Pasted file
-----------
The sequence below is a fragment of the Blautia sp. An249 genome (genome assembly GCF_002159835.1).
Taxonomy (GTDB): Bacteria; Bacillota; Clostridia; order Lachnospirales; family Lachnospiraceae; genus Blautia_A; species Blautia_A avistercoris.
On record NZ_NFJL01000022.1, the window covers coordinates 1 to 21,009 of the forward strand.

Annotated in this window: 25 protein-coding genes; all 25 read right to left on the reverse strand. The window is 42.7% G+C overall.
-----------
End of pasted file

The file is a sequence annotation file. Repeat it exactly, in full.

The sequence below is a fragment of the Blautia sp. An249 genome (genome assembly GCF_002159835.1).
Taxonomy (GTDB): Bacteria; Bacillota; Clostridia; order Lachnospirales; family Lachnospiraceae; genus Blautia_A; species Blautia_A avistercoris.
On record NZ_NFJL01000022.1, the window covers coordinates 1 to 21,009 of the forward strand.

Annotated in this window: 25 protein-coding genes; all 25 read right to left on the reverse strand. The window is 42.7% G+C overall.